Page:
The mystery of dark matter has been a challenge for scientists, who know that the substance must exist in our universe but have been unable to find a way to identify it. As it does not give out any kind of electromagnetic radiation, dark matter can only be detected due to its gravitational effects. Now two astronomers from the University of New South Wales, Australia and the Instituto de Astrofsica de Canarias, Spain, have come up with a method to “see” dark matter by looking at the distribution of starlight in galaxy clusters.
The astronomers used data from the Hubble telescope to look at a faint source of light called intracluster light, which is caused by the interactions of galaxies. When two galaxies interact, stars can be ripped away from their home galaxy and float freely within the cluster, giving off faint light. It is known from mathematical models of clusters that the majority of the mass of the cluster is made up of dark matter, and these free-floating stars end up in the same location that the dark matter is believed to be found. “These stars have an identical distribution to the dark matter, as far as our current technology allows us to study,” one of the researchers, Dr. Mireia Montes, explains.
This means that the intracluster light given off by these isolated stars could be used as an indicator for the location of dark matter as the stars follow the gravity of the cluster. This would be a much more efficient way of tracing dark matter than other methods like gravitational lensing as it only requires the use of deep imaging like that provided by Hubble.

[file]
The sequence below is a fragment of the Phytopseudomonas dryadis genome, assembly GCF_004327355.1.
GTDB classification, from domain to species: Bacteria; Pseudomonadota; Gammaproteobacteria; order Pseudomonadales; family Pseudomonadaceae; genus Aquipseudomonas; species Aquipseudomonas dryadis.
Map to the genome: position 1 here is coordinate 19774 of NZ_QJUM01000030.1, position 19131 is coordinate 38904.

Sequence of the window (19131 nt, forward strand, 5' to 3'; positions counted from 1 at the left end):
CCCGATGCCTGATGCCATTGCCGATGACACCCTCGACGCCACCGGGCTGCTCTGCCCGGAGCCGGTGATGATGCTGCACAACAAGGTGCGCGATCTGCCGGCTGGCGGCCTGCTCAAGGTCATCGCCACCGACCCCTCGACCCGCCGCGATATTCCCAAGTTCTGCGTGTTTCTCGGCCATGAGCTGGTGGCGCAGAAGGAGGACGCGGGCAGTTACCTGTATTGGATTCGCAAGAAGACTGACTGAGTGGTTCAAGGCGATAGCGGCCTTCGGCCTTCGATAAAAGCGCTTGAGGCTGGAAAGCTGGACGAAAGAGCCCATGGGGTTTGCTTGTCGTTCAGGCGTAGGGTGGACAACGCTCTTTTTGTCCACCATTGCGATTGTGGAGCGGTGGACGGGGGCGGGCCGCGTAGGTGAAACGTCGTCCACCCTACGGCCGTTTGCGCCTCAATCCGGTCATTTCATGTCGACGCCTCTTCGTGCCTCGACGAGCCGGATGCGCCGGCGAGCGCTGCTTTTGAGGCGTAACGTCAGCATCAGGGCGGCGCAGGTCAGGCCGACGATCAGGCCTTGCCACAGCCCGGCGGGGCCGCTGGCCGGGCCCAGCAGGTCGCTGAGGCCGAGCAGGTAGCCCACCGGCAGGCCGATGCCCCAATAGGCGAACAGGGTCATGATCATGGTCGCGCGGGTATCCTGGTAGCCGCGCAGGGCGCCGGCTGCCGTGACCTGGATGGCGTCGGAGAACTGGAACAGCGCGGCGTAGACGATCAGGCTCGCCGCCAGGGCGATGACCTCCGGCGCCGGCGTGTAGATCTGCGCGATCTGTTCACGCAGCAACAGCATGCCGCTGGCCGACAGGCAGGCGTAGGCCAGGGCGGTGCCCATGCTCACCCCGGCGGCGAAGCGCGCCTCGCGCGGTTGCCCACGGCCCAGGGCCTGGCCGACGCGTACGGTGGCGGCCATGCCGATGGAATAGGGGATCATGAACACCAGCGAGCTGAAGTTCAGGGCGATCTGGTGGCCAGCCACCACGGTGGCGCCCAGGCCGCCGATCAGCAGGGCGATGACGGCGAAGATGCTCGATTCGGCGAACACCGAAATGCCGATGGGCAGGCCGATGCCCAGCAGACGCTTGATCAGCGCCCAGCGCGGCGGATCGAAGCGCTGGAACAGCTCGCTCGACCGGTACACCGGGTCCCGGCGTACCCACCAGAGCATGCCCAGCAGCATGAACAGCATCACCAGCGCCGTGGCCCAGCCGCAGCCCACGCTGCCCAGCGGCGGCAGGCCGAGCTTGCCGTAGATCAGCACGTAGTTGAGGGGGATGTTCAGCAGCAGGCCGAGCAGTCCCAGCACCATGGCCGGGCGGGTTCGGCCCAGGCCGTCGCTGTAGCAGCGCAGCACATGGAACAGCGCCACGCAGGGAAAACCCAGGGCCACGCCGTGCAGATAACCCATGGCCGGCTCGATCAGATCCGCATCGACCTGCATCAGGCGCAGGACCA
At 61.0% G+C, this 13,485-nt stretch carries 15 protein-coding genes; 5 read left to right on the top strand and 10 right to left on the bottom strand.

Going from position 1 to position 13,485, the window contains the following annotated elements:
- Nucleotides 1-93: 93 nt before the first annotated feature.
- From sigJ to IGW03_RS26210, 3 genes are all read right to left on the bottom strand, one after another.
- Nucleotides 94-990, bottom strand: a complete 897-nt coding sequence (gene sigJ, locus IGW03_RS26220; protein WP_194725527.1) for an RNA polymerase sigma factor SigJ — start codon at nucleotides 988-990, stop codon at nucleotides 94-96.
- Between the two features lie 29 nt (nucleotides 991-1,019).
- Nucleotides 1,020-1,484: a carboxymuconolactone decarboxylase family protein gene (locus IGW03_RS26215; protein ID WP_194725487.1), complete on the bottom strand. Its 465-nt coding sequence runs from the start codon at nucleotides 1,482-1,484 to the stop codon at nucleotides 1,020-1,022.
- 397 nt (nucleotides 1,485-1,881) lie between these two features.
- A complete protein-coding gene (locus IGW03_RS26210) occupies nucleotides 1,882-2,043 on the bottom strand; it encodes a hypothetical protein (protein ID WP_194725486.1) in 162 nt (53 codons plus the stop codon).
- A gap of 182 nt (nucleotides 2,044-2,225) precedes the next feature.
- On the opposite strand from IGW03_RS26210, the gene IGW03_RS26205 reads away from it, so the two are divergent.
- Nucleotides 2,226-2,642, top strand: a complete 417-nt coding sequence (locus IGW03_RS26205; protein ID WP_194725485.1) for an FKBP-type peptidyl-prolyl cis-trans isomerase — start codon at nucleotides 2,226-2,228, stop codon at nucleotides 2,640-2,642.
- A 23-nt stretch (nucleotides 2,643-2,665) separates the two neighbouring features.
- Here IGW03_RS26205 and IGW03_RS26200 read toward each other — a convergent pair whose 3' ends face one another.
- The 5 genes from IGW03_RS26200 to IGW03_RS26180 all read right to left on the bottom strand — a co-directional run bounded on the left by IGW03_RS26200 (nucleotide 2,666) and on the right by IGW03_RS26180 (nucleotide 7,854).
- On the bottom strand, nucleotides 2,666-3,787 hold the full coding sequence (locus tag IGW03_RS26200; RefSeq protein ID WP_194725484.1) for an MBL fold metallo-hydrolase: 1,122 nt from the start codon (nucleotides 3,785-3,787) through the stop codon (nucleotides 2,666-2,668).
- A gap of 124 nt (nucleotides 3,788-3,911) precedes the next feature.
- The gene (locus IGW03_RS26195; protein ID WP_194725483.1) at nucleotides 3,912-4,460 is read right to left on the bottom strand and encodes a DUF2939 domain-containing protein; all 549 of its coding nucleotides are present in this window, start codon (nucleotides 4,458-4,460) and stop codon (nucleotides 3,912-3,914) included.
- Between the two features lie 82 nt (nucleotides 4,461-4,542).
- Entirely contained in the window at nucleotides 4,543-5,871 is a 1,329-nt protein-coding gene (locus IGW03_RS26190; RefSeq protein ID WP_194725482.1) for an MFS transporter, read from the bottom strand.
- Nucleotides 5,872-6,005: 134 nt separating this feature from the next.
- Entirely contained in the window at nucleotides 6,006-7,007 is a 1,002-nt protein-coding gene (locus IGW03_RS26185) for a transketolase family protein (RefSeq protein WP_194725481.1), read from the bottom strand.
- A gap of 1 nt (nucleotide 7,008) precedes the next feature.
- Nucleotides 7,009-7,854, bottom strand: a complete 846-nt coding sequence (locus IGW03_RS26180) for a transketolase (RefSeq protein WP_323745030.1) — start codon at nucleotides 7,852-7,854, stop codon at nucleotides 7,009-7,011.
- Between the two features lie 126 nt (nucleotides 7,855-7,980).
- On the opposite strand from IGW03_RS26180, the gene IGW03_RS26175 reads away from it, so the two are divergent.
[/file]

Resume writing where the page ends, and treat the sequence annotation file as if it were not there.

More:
In addition to providing a way to track dark matter, this work could also be useful in understanding what sort of substance it is. “If dark matter is self-interacting we could detect this as tiny departures in the dark matter distribution compared to this very faint stellar glow,” another researcher, Dr. Ignacio Trujillo says. If it is the case that dark matter self-interacts, that would be a significant step forward in our understanding of what it is and how it interacts with regular matter.
The next step for the researchers is to use the Hubble data to see if their method works for other clusters as well.
The results of their studies were published in the journal Monthly Notices of the Royal Astronomical Society.